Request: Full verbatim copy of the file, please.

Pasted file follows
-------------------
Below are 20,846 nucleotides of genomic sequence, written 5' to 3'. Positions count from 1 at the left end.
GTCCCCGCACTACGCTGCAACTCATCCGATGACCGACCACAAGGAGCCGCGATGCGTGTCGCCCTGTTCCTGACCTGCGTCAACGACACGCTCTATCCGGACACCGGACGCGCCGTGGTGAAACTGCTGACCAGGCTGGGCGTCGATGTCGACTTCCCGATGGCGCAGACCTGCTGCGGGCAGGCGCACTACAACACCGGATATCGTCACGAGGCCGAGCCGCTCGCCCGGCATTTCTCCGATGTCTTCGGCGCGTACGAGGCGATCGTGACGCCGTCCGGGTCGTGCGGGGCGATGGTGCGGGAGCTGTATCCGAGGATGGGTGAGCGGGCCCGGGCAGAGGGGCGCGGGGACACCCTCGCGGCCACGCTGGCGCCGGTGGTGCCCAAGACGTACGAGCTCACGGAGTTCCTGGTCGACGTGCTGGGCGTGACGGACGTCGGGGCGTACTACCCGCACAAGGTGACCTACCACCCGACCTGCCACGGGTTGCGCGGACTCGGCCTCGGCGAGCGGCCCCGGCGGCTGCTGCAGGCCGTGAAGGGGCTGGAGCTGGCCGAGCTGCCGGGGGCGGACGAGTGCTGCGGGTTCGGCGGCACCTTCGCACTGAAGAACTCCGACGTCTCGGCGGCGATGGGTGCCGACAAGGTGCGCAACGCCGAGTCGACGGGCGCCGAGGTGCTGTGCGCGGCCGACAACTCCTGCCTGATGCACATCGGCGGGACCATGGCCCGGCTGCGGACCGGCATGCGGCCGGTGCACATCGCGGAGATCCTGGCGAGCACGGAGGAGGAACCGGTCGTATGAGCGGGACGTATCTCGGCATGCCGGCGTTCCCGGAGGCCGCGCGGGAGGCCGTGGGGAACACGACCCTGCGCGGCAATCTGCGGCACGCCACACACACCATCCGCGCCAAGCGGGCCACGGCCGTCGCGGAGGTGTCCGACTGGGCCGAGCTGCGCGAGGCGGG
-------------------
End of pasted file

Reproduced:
Below are 20,846 nucleotides of genomic sequence, written 5' to 3'. Positions count from 1 at the left end.
GTCCCCGCACTACGCTGCAACTCATCCGATGACCGACCACAAGGAGCCGCGATGCGTGTCGCCCTGTTCCTGACCTGCGTCAACGACACGCTCTATCCGGACACCGGACGCGCCGTGGTGAAACTGCTGACCAGGCTGGGCGTCGATGTCGACTTCCCGATGGCGCAGACCTGCTGCGGGCAGGCGCACTACAACACCGGATATCGTCACGAGGCCGAGCCGCTCGCCCGGCATTTCTCCGATGTCTTCGGCGCGTACGAGGCGATCGTGACGCCGTCCGGGTCGTGCGGGGCGATGGTGCGGGAGCTGTATCCGAGGATGGGTGAGCGGGCCCGGGCAGAGGGGCGCGGGGACACCCTCGCGGCCACGCTGGCGCCGGTGGTGCCCAAGACGTACGAGCTCACGGAGTTCCTGGTCGACGTGCTGGGCGTGACGGACGTCGGGGCGTACTACCCGCACAAGGTGACCTACCACCCGACCTGCCACGGGTTGCGCGGACTCGGCCTCGGCGAGCGGCCCCGGCGGCTGCTGCAGGCCGTGAAGGGGCTGGAGCTGGCCGAGCTGCCGGGGGCGGACGAGTGCTGCGGGTTCGGCGGCACCTTCGCACTGAAGAACTCCGACGTCTCGGCGGCGATGGGTGCCGACAAGGTGCGCAACGCCGAGTCGACGGGCGCCGAGGTGCTGTGCGCGGCCGACAACTCCTGCCTGATGCACATCGGCGGGACCATGGCCCGGCTGCGGACCGGCATGCGGCCGGTGCACATCGCGGAGATCCTGGCGAGCACGGAGGAGGAACCGGTCGTATGAGCGGGACGTATCTCGGCATGCCGGCGTTCCCGGAGGCCGCGCGGGAGGCCGTGGGGAACACGACCCTGCGCGGCAATCTGCGGCACGCCACACACACCATCCGCGCCAAGCGGGCCACGGCCGTCGCGGAGGTGTCCGACTGGGCCGAGCTGCGCGAGGCGGG